World Cup U-turn from ICC boosts Ireland's hopes

Ireland could play in the 2015 World Cup after the International Cricket Council (ICC) reversed its decision to reduce the tournament to 10 teams.

In April the ICC announced plans to restrict places at the next World Cup to its 10 full member nations.

As a result the likes of Ireland, Scotland and the Netherlands would not have been able to take part.

But the world governing body's executive board has now decided to retain the 14-team format.

That means four nations will join India, Pakistan, Sri Lanka, England, South Africa, New Zealand, Australia, West Indies, Bangladesh and Zimbabwe at the 2015 tournament, co-hosted by Australia and New Zealand.

Cricket Ireland chief executive Warren Deutrom praised the ICC for its change of heart - and set his sights on making sure Ireland are among those who get to take to the field in the tournament.

He said: "Obviously we are relieved with the decision. The board should be greatly commended in the first instance for agreeing to look again at the matter, and then for being courageous enough to review their original decision - that isn't easy.

"We can now get on and focus our energies on more proactive pursuits such as trying to qualify!"

Ireland all-rounder Andrew White added: "It's the news we've been waiting for - it gives everyone in associate cricket the chance to be there in Australia and New Zealand in 2015.

"It's an opportunity we want to make the most of.

"I suppose when some of the best players in the world are campaigning to keep the associate nations in the World Cup, it has got to carry some weight."

And team-mate Boyd Rankin, who was Ireland's leading wicket taker in the 2007 tournament, was thrilled that he may get the chance to play on the big stage once more.

"It's given everyone a real boost," he said. "A lot of us thought we may have played in our last 50-over World Cup, and that would have been hard to take.

"We realise that there's still the qualification hurdle to overcome, but at least we have the chance on the field of play, which is all ourselves and the other Associates have ever asked for."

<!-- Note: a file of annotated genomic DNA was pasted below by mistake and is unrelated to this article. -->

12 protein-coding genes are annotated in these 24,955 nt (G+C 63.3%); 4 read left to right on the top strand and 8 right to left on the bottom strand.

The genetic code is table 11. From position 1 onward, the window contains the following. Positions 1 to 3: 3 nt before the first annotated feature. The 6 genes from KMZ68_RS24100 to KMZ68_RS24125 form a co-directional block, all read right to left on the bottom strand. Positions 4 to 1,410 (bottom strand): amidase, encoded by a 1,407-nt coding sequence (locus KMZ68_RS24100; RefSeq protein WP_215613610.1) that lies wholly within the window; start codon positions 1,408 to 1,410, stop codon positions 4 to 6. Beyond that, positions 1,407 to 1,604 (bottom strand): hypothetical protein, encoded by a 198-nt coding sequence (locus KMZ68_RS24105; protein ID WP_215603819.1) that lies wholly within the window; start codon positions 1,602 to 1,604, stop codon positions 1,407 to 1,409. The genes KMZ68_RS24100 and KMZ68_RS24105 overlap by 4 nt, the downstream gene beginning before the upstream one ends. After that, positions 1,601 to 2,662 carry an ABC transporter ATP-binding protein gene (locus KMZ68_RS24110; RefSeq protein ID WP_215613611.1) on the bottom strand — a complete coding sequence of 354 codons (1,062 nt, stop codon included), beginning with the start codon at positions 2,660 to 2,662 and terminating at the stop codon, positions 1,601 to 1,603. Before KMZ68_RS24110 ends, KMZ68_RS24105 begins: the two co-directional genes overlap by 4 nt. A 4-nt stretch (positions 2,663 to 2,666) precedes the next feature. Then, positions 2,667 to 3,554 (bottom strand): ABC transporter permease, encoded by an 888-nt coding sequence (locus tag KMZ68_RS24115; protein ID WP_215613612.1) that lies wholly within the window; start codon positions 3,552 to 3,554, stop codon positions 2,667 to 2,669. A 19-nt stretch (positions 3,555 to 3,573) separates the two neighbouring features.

Apart from Ireland, who beat England in 2011 and Pakistan at the 2007 World Cup, the other nations outside the ICC's full members to qualify for the 2011 event were Kenya, Canada and the Netherlands.

Scotland, who were at the 1999 and 2007 tournaments, did not dispute April's decision to limit the World Cup to 10 teams but argued there should be a qualification event.

The possibility of a 12-strong tournament was discussed by the ICC's executive board at a meeting in Mumbai in April but it opted to approve its previous decision to have 10 teams.

The ICC chief executives' committee (CEC) on Monday recommended a qualification process for 2015, but had not made a recommendation on the number of teams.

Despite its U-turn for the 2015 tournament, the ICC has confirmed that the 2019 World Cup in England will be a 10-team event, with the top eight in the ICC rankings earning their qualification automatically and the remaining places being decided by a qualification competition.

The ICC executive board also ratified the introduction of the promotion/relegation system previously agreed.

And it confirmed that the World Twenty20 events in 2012 and 2014 will remain 12-team events (10 full members and two associate/affiliates), retaining a format used since the tournament's inception in 2007.

The ICC board also adopted a number of other proposals made by the CEC on Monday - including a new Future Tours Programmeexternal-link running from 1 May 2012 until 30 April 2020.

, featuring infra-red cameras and audio-tracking technology (commonly referred to as "Hotspot") has been accepted by the board for Tests and one-day internationals but not Twenty20 internationals, although the use of ball-tracking systems such as Hawk-Eye will only be used in series where both countries agree.

The board also agreed with other CEC recommendations for a Twenty20 international rankings table, revised ODI playing conditions and the prohibition of the use of runners for injured batsmen in all forms of international cricket.